|The Right Honourable
|Bishop of Oxford|
|Church||Church of England|
20 March 1851|
Gloucester, Great Britain
|Died||1 August 1911(aged 60)|
|Alma mater||Christ Church, Oxford|
He was educated at St Marylebone Grammar School, Shrewsbury and Christ Church, Oxford. Ordained priest he became preacher at Whitehall in 1882 and Vicar of Bromsgrove in 1885. An eminent scholar, he was subsequently Regius Professor of Pastoral Theology at the University of Oxford and Dean at his old college.
After the death of the Right Reverend William Stubbs in April 1901, Paget was recommended to succeed him as Bishop of Oxford. He was elected bishop the following month, and consecrated by the Archbishop of Canterbury in St. Paul´s Cathedral 29 June 1901. A couple of days later he was received by King Edward VII and invested as Chancellor of the Order of the Garter, an office held by the Bishop of Oxford between 1837 and 1937.
Paget served as bishop until his death in 1911.
- 1887: Faculties and Difficulties for Belief and Dis-belief
- 1891: The Spirit of Discipline
- 1895: Studies in the Christian Character
- 1899: An introduction to the fifth book of Hooker's treatise Of the laws of ecclesiastical policy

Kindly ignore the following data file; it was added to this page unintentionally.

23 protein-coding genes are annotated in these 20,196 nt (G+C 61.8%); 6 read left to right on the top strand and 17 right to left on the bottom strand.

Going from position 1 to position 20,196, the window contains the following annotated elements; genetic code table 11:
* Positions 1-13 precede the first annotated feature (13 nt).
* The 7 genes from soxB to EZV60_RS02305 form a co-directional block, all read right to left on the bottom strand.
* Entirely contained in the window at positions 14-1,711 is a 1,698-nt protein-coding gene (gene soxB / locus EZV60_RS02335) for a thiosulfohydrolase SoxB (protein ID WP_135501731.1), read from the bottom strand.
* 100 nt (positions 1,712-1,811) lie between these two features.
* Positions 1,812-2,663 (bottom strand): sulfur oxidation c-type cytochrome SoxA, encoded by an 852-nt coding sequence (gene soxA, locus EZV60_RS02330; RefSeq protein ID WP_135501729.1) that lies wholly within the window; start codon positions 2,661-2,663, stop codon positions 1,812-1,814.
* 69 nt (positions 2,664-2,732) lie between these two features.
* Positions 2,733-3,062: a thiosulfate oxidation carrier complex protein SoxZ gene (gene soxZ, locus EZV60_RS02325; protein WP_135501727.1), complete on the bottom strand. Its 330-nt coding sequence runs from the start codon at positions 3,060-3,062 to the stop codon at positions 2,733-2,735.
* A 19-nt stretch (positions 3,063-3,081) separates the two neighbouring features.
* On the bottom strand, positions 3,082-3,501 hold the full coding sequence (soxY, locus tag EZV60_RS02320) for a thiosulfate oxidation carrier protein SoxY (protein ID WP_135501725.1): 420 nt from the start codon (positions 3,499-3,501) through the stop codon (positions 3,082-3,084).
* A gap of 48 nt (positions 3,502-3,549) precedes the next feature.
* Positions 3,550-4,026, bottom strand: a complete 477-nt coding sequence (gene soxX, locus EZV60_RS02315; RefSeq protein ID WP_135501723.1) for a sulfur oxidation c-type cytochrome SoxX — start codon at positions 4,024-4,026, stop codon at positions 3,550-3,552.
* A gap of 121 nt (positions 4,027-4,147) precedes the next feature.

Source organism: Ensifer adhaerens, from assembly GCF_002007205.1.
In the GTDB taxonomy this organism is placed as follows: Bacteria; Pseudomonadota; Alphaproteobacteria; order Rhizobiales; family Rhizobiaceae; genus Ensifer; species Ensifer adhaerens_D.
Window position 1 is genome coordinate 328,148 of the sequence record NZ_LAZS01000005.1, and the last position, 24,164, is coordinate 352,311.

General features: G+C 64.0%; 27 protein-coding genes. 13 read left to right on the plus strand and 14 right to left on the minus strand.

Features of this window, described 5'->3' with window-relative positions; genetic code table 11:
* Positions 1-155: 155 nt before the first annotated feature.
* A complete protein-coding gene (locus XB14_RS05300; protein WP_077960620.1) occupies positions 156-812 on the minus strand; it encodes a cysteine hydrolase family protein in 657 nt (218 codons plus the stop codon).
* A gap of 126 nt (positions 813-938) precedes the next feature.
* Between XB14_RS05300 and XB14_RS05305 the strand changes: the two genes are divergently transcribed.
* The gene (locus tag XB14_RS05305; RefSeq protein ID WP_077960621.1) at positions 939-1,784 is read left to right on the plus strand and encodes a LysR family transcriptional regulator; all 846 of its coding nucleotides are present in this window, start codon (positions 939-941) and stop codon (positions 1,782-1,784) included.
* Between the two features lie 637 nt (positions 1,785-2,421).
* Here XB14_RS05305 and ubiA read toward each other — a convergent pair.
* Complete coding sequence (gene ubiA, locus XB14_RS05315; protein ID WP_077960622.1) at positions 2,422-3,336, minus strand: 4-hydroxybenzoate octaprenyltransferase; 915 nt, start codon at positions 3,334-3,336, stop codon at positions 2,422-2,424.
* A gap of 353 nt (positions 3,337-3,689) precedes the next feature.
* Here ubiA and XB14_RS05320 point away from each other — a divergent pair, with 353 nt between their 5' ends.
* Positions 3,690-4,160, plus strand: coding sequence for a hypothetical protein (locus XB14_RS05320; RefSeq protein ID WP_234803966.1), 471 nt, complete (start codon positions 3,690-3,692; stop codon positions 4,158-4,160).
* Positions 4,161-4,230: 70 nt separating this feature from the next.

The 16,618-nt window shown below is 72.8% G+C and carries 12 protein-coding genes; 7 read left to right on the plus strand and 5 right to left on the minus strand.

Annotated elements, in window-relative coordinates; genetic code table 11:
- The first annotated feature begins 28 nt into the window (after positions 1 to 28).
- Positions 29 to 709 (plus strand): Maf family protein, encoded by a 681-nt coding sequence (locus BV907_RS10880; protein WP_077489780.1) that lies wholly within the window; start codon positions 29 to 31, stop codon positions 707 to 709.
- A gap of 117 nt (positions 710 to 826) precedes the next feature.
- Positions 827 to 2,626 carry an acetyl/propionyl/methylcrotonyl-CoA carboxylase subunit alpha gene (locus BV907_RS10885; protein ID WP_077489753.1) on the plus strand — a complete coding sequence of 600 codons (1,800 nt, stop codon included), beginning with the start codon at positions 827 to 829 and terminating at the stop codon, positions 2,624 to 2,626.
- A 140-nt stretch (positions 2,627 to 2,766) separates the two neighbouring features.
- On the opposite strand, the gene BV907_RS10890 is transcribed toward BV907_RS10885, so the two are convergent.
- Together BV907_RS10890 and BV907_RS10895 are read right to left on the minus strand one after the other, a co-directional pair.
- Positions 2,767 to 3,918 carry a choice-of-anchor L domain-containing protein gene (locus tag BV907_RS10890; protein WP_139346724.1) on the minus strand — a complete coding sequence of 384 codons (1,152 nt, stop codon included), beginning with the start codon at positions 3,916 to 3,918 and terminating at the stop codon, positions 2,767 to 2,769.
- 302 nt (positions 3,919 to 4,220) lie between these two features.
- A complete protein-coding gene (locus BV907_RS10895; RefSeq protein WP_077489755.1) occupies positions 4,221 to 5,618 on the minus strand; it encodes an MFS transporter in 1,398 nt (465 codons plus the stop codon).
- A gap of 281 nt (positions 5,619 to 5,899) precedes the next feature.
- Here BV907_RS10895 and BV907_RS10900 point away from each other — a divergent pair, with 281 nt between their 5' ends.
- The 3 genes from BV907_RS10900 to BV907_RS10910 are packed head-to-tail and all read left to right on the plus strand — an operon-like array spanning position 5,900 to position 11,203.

- 1900: The Redemption of War
- Kidd, Charles, Williamson, David (editors). Debrett's Peerage and Baronetage (1990 edition). New York: St Martin's Press, 1990,[page needed]
- “Who was Who” 1897–1990, London, A & C Black, 1991 ISBN 0-7136-3457-X
- His works include The Redemption of War (1900), The Spirit of Discipline (1903) and Everlasting Punishment (1906), British Library catalogue accessed 16:59 21 August 2008
- "No. 27318". The London Gazette. 28 May 1901. p. 3634.
- "Ecclesiastical intelligence - The Bishop of Oxford". The Times (36495). London. 1 July 1901. p. 10.
- "Court Circular". The Times (36496). London. 2 July 1901. p. 5.
- Death of the Bishop of Oxford, The Times, Thursday, August 03, 1911; pg. 8; Issue 39654; col E
- Paget, Stephen & Crum, J. M. C. (1913) Francis Paget. London: Macmillan
|Church of England titles|
|Bishop of Oxford